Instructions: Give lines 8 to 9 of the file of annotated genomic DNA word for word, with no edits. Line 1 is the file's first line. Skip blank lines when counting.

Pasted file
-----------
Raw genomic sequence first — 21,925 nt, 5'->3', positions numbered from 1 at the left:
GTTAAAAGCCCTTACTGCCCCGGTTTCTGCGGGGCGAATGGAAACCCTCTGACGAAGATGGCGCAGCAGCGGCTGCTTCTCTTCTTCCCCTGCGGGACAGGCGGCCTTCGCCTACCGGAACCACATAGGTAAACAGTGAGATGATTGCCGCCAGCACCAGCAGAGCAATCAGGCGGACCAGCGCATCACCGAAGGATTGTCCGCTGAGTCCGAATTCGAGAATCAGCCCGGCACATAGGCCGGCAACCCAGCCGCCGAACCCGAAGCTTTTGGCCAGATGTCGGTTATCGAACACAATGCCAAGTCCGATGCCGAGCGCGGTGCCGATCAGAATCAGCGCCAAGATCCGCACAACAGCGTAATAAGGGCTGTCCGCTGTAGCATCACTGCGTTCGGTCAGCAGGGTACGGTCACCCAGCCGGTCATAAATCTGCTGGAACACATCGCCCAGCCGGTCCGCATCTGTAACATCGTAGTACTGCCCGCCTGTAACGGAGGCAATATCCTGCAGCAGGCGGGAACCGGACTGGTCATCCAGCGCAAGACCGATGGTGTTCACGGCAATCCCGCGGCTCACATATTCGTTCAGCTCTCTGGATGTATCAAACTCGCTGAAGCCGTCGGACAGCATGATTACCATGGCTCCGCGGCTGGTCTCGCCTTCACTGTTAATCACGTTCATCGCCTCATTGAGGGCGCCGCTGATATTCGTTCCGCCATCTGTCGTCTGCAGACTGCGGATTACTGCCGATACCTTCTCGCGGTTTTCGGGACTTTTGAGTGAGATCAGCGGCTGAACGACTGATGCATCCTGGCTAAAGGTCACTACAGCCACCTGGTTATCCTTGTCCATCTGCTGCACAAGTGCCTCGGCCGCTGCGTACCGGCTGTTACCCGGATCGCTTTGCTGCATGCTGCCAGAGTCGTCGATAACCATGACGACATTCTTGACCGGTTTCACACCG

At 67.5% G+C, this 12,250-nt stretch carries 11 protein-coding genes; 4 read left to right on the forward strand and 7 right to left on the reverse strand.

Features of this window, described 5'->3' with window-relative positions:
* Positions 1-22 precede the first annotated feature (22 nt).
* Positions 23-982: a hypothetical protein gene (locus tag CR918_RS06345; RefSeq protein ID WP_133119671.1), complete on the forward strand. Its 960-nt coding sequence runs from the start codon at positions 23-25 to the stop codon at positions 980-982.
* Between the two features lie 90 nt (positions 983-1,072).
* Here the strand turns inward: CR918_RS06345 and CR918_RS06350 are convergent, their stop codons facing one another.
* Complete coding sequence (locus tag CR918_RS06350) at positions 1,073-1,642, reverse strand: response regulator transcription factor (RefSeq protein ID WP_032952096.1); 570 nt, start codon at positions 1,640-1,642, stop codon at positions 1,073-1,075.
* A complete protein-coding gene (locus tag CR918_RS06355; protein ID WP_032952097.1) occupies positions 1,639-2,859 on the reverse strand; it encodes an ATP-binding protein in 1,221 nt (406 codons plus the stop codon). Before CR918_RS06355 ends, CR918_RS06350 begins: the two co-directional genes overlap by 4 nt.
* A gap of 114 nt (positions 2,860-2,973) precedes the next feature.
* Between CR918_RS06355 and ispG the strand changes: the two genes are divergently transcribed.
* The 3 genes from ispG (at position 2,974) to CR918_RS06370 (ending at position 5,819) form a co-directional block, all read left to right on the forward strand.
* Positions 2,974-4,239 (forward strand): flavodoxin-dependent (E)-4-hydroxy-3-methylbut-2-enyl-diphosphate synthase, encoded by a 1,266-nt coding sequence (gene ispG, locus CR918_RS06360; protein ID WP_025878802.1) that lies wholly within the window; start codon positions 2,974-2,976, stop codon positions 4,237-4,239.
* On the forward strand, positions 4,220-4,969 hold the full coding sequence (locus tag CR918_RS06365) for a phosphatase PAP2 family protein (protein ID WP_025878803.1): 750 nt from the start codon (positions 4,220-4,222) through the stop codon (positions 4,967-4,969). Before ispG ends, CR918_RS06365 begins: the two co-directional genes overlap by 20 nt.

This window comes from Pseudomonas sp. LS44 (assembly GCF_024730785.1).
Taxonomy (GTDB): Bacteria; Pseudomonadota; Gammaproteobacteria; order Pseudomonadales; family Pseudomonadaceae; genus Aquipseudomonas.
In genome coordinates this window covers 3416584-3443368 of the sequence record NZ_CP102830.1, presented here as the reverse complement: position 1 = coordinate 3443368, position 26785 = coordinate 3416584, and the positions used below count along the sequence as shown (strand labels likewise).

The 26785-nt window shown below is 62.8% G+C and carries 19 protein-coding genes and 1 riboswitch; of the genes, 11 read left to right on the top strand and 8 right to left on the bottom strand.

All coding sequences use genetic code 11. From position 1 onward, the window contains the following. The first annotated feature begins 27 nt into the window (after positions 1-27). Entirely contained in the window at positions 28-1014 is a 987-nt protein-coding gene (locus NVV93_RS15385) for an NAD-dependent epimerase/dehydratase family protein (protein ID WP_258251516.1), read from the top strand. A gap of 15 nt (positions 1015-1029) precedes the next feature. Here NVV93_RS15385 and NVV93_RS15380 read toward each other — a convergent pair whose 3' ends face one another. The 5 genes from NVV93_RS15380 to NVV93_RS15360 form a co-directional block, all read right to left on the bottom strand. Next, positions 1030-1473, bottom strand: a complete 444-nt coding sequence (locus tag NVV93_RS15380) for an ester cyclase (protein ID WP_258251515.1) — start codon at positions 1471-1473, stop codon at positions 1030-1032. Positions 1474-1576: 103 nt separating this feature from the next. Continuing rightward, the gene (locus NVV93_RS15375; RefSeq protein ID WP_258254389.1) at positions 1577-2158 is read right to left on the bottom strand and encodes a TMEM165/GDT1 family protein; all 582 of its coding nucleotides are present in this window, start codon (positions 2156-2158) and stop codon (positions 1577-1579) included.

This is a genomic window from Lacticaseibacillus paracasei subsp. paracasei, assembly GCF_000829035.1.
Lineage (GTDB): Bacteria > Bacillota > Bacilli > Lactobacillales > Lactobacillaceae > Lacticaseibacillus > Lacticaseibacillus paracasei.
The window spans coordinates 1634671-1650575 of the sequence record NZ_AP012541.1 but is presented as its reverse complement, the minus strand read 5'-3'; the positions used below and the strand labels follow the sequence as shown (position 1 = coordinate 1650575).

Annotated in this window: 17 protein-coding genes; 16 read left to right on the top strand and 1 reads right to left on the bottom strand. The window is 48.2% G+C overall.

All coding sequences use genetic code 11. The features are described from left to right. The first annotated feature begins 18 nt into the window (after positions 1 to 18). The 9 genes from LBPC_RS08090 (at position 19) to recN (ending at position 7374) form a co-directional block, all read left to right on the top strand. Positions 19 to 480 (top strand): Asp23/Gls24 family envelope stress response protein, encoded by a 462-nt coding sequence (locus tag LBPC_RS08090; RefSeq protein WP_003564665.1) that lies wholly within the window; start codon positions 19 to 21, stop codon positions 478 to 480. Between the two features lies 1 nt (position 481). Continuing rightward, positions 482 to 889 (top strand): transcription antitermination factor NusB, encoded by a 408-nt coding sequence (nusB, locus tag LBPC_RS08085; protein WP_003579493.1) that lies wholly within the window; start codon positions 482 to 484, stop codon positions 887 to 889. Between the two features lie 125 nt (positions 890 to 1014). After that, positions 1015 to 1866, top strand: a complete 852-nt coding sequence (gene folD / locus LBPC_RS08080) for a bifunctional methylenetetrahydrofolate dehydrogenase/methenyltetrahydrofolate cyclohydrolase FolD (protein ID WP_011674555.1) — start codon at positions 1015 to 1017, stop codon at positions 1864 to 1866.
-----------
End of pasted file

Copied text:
* Here the strand turns inward: CR918_RS06345 and CR918_RS06350 are convergent, their stop codons facing one another.
* Complete coding sequence (locus tag CR918_RS06350) at positions 1,073-1,642, reverse strand: response regulator transcription factor (RefSeq protein ID WP_032952096.1); 570 nt, start codon at positions 1,640-1,642, stop codon at positions 1,073-1,075.